Calbee Snacking In San Francisco
Anne Marie Panoringan
When you're wandering a mall, hunger isn't your friend. It usually means some average meal to temporarily satiate, which you'll forget about as soon as you dump the tray. So to discover something left of center is a welcome treat, especially when your playground is the Bay Area.
Their signage was in the distance. Jollibee? Calbi? Oh, Calbee! What the heck is Calbee? As I walked closer, familiar packaging came into focus. It was those
Caesar snap pea crisps typically found at Trader Joe's, or next to the croutons and minced garlic everywhere else. That stuff was pretty tasty and good for you, but why stop when I can pick up a bag back home? In a word, options.
I used to wish dining had a Mermaids mentality, the movie where Cher and Winona Ryder shared an offbeat mother/daughter relationship, and all their meals consisted of hors d'oeuvres. How great would that be? No utensils. Condiments galore. Tons of variety. Works for me. The San Francisco-based snacking company designed a walk-up made for to-go munching, akin to Sweet Factory or See's Candies. A Salt House, if you will.
Pricing starts as low as $3 for a crunchy treat of your choosing to be poured into a container on the spot for future enjoyment. Their three major food "styles" are referred to as Sticks, Snaps, and Veggies. Sticks are potatoes with a crispy texture. Snaps are natural-shaped potato snacks. Veggies are all natural (i.e snap pea crisps) and prepared to retain the vegetable's taste and texture. They also offer something called a soy milk pudding, but it goes against our utensil (non)preference, so we ignore. I'm pretty sure the Sticks and Snaps were one in the same, but hey, we're just telling you what they said. Here's what we ordered.
The "purple mix" snaps contain eye-catching artisan red and purple potatoes. Grown in Japan, their technical names are Northern Ruby and Kitamurasaki (with some plain white ones thrown in). They are fresher and crunchier than any Terra bag. Snaps make french fries look like limp noodles in comparison, yet retain the desired salty, starchy quality we crave.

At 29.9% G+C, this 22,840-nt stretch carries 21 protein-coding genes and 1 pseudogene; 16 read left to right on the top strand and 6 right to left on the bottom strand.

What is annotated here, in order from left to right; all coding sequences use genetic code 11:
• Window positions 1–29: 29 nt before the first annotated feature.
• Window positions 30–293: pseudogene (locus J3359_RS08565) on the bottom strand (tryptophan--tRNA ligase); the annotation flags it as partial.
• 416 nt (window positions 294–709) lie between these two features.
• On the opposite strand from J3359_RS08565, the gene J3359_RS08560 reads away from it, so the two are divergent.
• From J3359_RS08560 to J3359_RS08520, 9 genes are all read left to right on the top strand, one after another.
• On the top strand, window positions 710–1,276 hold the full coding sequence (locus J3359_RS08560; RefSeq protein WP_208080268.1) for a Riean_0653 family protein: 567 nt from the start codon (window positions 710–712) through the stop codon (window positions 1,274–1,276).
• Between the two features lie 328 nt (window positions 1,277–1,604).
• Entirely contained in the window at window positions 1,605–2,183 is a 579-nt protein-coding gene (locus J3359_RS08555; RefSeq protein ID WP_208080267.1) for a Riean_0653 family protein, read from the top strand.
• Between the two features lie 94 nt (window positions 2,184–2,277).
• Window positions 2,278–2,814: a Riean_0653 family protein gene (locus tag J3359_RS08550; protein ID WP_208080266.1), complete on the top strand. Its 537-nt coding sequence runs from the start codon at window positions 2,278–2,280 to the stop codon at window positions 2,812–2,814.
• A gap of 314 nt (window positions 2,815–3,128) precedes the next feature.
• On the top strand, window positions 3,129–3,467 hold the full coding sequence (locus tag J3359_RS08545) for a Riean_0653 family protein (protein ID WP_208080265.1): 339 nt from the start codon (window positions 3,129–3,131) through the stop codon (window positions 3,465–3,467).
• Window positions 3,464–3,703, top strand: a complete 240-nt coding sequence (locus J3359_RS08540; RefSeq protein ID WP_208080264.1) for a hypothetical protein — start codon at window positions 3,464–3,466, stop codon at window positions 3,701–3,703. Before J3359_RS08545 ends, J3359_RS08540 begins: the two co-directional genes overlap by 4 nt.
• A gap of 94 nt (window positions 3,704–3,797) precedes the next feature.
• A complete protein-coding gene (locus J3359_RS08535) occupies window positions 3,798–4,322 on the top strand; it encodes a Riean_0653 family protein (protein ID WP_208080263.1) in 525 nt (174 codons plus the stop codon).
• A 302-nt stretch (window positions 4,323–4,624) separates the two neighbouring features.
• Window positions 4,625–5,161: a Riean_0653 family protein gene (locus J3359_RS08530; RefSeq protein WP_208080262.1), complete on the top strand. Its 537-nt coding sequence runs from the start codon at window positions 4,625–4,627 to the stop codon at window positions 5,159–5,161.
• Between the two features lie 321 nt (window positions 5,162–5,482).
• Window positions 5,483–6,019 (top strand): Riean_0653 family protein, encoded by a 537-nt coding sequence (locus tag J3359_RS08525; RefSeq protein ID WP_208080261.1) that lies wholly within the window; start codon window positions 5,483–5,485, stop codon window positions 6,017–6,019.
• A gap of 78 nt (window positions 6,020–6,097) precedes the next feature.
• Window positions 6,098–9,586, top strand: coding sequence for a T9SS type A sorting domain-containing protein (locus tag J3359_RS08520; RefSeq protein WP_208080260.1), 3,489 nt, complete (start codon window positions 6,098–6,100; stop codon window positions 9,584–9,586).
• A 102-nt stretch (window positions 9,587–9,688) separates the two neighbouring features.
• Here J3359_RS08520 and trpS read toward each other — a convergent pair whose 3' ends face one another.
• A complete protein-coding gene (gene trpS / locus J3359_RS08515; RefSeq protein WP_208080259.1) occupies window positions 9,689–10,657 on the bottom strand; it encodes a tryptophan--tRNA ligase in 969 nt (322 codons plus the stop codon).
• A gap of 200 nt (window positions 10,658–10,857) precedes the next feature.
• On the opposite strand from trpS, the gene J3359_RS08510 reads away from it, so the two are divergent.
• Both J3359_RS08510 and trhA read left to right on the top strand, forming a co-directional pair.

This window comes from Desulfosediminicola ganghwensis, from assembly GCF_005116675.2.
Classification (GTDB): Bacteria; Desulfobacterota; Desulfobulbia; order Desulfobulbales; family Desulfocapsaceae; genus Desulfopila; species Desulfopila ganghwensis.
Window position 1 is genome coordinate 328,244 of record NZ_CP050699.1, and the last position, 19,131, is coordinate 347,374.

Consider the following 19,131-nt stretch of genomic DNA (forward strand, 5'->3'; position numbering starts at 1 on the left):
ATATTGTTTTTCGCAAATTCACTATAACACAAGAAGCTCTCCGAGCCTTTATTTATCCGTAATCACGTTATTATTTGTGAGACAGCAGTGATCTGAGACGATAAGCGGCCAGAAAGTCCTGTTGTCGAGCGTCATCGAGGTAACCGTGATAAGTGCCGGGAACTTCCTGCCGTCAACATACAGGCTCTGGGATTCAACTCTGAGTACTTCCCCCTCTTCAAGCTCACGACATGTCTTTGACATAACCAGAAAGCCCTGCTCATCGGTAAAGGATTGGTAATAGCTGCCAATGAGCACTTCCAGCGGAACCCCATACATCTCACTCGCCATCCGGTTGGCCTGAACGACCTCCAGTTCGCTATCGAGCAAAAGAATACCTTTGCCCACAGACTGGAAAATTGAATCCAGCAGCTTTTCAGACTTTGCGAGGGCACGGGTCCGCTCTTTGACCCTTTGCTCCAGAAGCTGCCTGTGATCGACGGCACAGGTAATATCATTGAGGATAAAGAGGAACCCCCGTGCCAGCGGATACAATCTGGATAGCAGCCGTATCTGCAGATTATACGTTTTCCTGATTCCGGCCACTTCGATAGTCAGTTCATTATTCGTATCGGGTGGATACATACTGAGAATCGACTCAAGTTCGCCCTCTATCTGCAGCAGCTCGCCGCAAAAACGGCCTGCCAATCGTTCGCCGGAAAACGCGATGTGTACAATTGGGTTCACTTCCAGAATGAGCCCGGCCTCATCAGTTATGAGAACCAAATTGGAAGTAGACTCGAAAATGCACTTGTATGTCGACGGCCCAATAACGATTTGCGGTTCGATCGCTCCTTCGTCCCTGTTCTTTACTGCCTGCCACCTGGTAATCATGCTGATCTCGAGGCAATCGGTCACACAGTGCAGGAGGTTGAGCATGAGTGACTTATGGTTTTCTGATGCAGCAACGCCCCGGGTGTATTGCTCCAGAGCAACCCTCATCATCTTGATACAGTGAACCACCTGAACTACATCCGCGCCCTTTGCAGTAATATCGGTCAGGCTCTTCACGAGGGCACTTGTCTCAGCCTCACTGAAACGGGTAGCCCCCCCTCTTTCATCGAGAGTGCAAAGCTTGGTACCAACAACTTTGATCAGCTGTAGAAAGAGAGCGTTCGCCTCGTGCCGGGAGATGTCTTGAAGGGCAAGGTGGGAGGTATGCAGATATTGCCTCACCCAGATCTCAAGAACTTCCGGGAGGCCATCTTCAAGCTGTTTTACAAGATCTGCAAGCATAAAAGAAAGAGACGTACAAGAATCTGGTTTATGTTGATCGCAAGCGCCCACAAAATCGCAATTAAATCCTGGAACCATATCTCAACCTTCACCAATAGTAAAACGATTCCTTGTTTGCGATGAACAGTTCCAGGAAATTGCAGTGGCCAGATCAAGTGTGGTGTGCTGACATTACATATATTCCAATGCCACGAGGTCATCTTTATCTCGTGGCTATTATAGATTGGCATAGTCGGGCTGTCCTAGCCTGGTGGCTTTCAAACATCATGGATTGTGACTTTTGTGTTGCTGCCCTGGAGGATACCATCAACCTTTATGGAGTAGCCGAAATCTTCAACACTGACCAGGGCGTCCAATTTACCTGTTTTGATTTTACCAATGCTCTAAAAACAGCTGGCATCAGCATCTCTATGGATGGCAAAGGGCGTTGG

Our "harvest trio" veggie chips have an earthy hue of sweet potato, pumpkin and onion chips. With a potent aroma that reminds one to buy a pack of gum afterwards, the savory onion is the softest of the three, preventing the mix from getting too sweet. We are toeing the line of sensory overload at this point. Time for something dessert-like, but what?
remains unopened sits on my dining table, but the sugary sample still lingers in my memory banks. Its taste way more appealing than the name - tofu caramel crunch. Yeah, I said it. They resemble Cinnamon Toast Crunch squares with Ruffles ridges. If you haven't figured it out by now, texture is a wonderful thing. Unlike Kraft caramel squares at Halloween , these are delicate in flavor. However, the crunch they pack impacts your jaw like those treats owners feed their Welsh Corgi.
No, this isn't a square meal by any means. It's snacking at its purest, unadulterated form. We endure it on airplanes, in movie theaters, and in SF, it's a bonafide treat (minus the cable car). Thank me when you've noisily cruised by everyone else in the chaos of a food court. You've got things in the bag.
Calbee is located inside Westfield San Francisco Centre's Food Emporium. 865 Market St., San Francisco, (415) 281-0982; www.calbeeshop.com.
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